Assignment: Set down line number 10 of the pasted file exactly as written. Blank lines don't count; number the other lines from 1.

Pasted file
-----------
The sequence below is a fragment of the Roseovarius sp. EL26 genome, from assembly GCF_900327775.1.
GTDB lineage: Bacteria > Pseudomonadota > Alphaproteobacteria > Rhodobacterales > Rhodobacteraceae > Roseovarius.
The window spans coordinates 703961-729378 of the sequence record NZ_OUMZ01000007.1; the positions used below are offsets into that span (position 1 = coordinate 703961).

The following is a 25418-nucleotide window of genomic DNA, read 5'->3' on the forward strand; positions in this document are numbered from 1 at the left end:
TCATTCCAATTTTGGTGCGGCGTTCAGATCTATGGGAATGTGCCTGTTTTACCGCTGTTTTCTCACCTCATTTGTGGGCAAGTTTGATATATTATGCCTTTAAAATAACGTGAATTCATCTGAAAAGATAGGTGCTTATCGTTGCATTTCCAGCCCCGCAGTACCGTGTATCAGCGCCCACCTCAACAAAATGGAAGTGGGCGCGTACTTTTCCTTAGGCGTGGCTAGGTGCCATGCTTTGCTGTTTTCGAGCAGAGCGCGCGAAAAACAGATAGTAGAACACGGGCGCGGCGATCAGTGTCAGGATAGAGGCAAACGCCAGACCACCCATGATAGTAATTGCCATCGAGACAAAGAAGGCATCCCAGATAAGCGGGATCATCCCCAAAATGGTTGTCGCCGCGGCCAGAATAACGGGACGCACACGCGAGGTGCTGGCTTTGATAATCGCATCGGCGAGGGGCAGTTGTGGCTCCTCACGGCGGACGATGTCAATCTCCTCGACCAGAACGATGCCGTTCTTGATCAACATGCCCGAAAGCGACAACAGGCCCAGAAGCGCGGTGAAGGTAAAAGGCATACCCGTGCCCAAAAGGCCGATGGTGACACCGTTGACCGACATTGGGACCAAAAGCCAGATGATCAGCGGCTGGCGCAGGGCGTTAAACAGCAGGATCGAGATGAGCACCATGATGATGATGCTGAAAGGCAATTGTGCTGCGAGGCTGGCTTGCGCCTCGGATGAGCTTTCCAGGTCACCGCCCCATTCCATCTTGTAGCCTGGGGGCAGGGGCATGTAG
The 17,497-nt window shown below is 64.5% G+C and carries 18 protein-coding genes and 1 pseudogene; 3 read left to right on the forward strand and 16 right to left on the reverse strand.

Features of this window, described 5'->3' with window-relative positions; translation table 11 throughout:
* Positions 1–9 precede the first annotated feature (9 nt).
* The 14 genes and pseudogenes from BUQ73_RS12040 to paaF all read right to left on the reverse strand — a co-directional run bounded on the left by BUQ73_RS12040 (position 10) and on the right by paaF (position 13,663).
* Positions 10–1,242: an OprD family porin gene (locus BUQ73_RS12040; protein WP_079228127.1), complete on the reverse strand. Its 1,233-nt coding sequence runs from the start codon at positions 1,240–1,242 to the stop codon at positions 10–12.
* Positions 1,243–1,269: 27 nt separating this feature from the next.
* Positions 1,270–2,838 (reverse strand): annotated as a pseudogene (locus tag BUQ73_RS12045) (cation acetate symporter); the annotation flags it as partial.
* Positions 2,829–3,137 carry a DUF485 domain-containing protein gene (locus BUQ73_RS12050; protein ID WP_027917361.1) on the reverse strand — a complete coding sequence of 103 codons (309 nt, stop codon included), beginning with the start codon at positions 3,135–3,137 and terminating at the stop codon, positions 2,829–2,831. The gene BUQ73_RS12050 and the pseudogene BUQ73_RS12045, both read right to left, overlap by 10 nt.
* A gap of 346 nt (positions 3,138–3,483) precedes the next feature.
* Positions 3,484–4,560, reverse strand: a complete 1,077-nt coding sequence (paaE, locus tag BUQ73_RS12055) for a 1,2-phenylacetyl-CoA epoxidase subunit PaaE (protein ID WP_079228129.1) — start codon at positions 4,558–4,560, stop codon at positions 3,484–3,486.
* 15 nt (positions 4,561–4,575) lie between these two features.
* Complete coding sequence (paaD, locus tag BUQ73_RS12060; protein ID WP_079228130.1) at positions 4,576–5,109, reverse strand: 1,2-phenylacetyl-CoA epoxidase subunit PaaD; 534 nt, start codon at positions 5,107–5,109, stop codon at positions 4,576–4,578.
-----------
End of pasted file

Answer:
* Positions 10–1,242: an OprD family porin gene (locus BUQ73_RS12040; protein WP_079228127.1), complete on the reverse strand. Its 1,233-nt coding sequence runs from the start codon at positions 1,240–1,242 to the stop codon at positions 10–12.